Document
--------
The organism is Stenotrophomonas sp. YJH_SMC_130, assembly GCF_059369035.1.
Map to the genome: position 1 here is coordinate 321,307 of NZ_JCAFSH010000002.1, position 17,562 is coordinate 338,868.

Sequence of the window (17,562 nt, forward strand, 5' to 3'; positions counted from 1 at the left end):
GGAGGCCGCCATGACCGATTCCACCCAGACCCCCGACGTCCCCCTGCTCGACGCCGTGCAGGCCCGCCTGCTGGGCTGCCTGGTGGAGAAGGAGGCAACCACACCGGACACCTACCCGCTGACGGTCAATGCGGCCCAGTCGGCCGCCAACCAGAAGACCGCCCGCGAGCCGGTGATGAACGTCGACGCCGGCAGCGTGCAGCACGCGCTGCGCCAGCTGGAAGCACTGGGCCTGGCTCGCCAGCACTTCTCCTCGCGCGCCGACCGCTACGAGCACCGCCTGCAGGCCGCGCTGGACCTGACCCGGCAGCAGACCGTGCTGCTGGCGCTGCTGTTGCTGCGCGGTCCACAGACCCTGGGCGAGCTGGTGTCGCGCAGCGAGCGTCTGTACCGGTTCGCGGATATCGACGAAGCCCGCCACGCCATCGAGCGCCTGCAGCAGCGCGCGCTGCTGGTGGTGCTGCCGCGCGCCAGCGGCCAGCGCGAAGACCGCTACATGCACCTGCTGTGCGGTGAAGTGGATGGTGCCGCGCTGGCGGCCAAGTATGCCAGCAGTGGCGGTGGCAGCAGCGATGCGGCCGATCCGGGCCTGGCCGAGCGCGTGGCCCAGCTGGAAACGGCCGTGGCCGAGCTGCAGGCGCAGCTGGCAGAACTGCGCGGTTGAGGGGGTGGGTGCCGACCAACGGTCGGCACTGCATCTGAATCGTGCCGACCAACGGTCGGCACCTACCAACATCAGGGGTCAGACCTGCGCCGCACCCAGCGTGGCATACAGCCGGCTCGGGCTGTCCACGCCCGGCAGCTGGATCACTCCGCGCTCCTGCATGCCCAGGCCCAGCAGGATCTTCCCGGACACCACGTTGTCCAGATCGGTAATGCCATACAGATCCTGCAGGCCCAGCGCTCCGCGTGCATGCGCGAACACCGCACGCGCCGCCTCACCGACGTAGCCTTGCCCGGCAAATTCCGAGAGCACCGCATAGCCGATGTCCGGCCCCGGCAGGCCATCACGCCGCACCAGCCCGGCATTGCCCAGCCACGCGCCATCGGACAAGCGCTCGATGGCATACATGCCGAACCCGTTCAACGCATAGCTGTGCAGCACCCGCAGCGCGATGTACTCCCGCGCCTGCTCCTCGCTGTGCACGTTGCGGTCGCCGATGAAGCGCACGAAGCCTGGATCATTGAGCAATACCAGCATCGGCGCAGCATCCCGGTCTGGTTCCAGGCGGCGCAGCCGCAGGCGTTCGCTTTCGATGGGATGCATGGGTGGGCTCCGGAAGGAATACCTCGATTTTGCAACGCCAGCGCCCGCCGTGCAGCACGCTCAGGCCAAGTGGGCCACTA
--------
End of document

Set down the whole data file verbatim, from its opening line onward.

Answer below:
The organism is Stenotrophomonas sp. YJH_SMC_130, assembly GCF_059369035.1.
Map to the genome: position 1 here is coordinate 321,307 of NZ_JCAFSH010000002.1, position 17,562 is coordinate 338,868.

Sequence of the window (17,562 nt, forward strand, 5' to 3'; positions counted from 1 at the left end):
GGAGGCCGCCATGACCGATTCCACCCAGACCCCCGACGTCCCCCTGCTCGACGCCGTGCAGGCCCGCCTGCTGGGCTGCCTGGTGGAGAAGGAGGCAACCACACCGGACACCTACCCGCTGACGGTCAATGCGGCCCAGTCGGCCGCCAACCAGAAGACCGCCCGCGAGCCGGTGATGAACGTCGACGCCGGCAGCGTGCAGCACGCGCTGCGCCAGCTGGAAGCACTGGGCCTGGCTCGCCAGCACTTCTCCTCGCGCGCCGACCGCTACGAGCACCGCCTGCAGGCCGCGCTGGACCTGACCCGGCAGCAGACCGTGCTGCTGGCGCTGCTGTTGCTGCGCGGTCCACAGACCCTGGGCGAGCTGGTGTCGCGCAGCGAGCGTCTGTACCGGTTCGCGGATATCGACGAAGCCCGCCACGCCATCGAGCGCCTGCAGCAGCGCGCGCTGCTGGTGGTGCTGCCGCGCGCCAGCGGCCAGCGCGAAGACCGCTACATGCACCTGCTGTGCGGTGAAGTGGATGGTGCCGCGCTGGCGGCCAAGTATGCCAGCAGTGGCGGTGGCAGCAGCGATGCGGCCGATCCGGGCCTGGCCGAGCGCGTGGCCCAGCTGGAAACGGCCGTGGCCGAGCTGCAGGCGCAGCTGGCAGAACTGCGCGGTTGAGGGGGTGGGTGCCGACCAACGGTCGGCACTGCATCTGAATCGTGCCGACCAACGGTCGGCACCTACCAACATCAGGGGTCAGACCTGCGCCGCACCCAGCGTGGCATACAGCCGGCTCGGGCTGTCCACGCCCGGCAGCTGGATCACTCCGCGCTCCTGCATGCCCAGGCCCAGCAGGATCTTCCCGGACACCACGTTGTCCAGATCGGTAATGCCATACAGATCCTGCAGGCCCAGCGCTCCGCGTGCATGCGCGAACACCGCACGCGCCGCCTCACCGACGTAGCCTTGCCCGGCAAATTCCGAGAGCACCGCATAGCCGATGTCCGGCCCCGGCAGGCCATCACGCCGCACCAGCCCGGCATTGCCCAGCCACGCGCCATCGGACAAGCGCTCGATGGCATACATGCCGAACCCGTTCAACGCATAGCTGTGCAGCACCCGCAGCGCGATGTACTCCCGCGCCTGCTCCTCGCTGTGCACGTTGCGGTCGCCGATGAAGCGCACGAAGCCTGGATCATTGAGCAATACCAGCATCGGCGCAGCATCCCGGTCTGGTTCCAGGCGGCGCAGCCGCAGGCGTTCGCTTTCGATGGGATGCATGGGTGGGCTCCGGAAGGAATACCTCGATTTTGCAACGCCAGCGCCCGCCGTGCAGCACGCTCAGGCCAAGTGGGCCACTA